Words mean things.

            1. profile image83
              Education Answerposted 3 years ago in reply to this

              I didn't know words mean things. . .  Deep, deep thoughts.

              It is possible to amend the constitution.  I'll concede that much.  Progressives like to call it a "living, breathing document" because of their desire to whimsically change it at will, thinking that their omnipotent wisdom exceeds that of Franklin, Jefferson, and Adams.  Thank God the founding fathers knew that it should be difficult to change, much like the writing on granite.  Granite is not living or breathing, and the constitution isn't either, metaphorically or literally.

              Shall we progress right back into prohibition?

              1. Jeff Berndt profile image92
                Jeff Berndtposted 3 years ago in reply to this

                "It is possible to amend the constitution.  I'll concede that much. "

                Good. Then you realize that it's a living document?

                "Granite is not living or breathing, and the constitution isn't either, metaphorically or literally."
                Oh. Apparently you don't. The cognitive dissonance in there must be deafening.

                "thinking that their omnipotent wisdom exceeds that of Franklin, Jefferson, and Adams."

                So, any changes to the Constitution made after Amendment 10 don't count as much? They're not as good as the rest of the Constitution?

                So you don't think, say, the Thirteenth Amendment (Section 1. Neither slavery nor involuntary servitude, except as a punishment for crime whereof the party shall have been duly convicted, shall exist within the United States, or any place subject to their jurisdiction.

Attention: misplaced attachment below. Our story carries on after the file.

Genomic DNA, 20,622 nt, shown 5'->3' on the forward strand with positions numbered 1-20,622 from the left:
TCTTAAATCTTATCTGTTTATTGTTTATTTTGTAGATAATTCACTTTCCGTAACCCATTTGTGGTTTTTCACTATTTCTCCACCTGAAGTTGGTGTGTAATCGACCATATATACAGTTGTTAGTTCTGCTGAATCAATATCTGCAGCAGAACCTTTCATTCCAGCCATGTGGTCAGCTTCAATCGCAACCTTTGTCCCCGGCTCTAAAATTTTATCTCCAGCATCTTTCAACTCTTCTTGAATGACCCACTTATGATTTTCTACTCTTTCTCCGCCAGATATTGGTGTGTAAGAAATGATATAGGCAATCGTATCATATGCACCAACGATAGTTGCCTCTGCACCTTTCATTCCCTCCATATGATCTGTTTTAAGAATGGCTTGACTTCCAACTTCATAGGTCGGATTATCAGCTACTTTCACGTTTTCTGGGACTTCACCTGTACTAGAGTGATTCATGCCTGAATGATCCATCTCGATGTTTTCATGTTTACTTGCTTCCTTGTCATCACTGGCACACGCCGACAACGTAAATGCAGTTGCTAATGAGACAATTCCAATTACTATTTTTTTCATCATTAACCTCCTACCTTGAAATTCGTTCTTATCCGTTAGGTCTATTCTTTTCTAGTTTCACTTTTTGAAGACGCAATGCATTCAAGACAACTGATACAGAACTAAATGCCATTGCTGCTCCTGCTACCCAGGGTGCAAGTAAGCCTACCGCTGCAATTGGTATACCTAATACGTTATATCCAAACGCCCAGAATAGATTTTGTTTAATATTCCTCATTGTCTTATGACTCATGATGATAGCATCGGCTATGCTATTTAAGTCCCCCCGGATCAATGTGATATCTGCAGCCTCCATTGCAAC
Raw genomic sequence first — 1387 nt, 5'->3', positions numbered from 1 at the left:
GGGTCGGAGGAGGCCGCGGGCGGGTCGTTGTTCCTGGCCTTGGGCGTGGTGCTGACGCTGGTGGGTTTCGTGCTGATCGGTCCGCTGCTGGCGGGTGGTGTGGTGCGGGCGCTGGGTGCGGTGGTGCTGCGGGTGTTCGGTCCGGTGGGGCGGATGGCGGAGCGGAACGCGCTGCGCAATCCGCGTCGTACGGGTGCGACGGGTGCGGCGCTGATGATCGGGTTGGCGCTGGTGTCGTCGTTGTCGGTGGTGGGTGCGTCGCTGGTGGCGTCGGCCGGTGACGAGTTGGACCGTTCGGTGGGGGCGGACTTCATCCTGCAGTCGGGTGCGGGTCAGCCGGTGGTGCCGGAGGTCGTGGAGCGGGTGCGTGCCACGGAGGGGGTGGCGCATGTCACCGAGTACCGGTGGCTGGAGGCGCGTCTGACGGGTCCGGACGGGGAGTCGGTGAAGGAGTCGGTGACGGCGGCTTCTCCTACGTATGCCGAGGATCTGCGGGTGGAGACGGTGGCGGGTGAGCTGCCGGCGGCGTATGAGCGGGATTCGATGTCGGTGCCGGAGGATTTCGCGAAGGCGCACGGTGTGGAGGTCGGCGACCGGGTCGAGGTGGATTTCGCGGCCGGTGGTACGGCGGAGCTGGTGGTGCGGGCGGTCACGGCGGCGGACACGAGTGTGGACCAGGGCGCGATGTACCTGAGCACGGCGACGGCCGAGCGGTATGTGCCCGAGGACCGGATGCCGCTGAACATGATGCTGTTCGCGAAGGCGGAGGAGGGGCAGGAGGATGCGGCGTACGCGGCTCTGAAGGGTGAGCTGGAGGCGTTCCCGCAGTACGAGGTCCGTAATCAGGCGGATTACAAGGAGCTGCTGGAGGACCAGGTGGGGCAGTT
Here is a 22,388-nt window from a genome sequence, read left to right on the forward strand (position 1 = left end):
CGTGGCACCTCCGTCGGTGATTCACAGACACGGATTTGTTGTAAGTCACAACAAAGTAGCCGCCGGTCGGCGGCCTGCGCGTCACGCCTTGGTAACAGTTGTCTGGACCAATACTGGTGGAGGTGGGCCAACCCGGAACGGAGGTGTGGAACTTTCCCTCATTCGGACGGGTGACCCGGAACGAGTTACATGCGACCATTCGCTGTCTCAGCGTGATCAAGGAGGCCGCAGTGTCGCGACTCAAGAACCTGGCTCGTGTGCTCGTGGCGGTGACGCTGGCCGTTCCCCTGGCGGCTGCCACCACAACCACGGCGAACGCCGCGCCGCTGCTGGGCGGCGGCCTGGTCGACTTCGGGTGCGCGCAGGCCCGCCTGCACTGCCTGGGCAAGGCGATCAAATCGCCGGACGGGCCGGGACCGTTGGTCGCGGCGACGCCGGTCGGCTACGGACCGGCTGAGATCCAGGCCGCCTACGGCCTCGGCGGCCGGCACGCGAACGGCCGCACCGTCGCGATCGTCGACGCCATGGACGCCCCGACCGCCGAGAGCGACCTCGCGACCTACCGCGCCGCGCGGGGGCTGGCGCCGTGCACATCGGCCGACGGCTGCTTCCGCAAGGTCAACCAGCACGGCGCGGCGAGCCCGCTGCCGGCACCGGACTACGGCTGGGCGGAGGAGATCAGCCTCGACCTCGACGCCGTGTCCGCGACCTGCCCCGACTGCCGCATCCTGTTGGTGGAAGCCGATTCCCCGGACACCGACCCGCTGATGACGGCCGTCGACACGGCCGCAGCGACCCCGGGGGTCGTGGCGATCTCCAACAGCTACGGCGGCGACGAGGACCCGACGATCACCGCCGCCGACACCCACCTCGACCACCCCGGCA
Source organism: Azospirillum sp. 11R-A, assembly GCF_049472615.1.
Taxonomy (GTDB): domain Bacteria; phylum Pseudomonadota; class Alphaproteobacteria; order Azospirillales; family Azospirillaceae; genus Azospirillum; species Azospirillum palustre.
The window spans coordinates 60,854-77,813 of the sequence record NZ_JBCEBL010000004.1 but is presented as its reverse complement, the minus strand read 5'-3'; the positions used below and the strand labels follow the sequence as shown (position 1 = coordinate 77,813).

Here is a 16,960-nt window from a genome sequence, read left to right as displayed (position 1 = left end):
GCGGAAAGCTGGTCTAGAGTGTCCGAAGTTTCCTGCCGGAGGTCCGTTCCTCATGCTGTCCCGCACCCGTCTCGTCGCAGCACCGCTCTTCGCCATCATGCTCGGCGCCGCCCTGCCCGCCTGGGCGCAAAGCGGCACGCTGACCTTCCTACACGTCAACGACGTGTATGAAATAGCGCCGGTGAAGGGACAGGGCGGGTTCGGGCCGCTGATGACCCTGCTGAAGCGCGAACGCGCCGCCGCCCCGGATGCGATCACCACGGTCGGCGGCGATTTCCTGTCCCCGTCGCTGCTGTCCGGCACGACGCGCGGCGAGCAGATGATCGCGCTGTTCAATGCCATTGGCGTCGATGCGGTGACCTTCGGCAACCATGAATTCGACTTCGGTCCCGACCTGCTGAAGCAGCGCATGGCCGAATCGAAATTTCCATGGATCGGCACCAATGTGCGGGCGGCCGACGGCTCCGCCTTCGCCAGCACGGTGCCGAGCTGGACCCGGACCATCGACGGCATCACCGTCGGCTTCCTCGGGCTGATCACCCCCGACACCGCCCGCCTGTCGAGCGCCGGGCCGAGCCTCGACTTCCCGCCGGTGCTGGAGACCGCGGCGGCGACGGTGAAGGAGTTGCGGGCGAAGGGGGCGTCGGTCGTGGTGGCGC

Section 2. Congress shall have power to enforce this article by appropriate legislation.) is as good as the earlier bits? Like the bits that allow some citizens to buy and sell other people?

                How about the 19th Amendment? The one that guarantees women the right to vote? That's another thing that the likes of Franklin, Jefferson*, and Adams didn't think was important. Should it be thrown out?

                Sorry, but the framers didn't have a corner on the wisdom market and they knew it. The world has in fact moved on from the 18th century, as the framers knew that it would. That's why they established a process for updating/changing the Constitution: so that the document wouldn't be stuck in the 18th century when the rest of the world was living in the 21st. That's called foresight. And that's why the Constitution is a living document--because it can be adapted to the changing world.

                Somehow, you can know that the Constitution was designed to be amended, but can still insist that it's not a living document. That's like saying your bike is a ten-speed but insisting that you can't shift gears. Wow.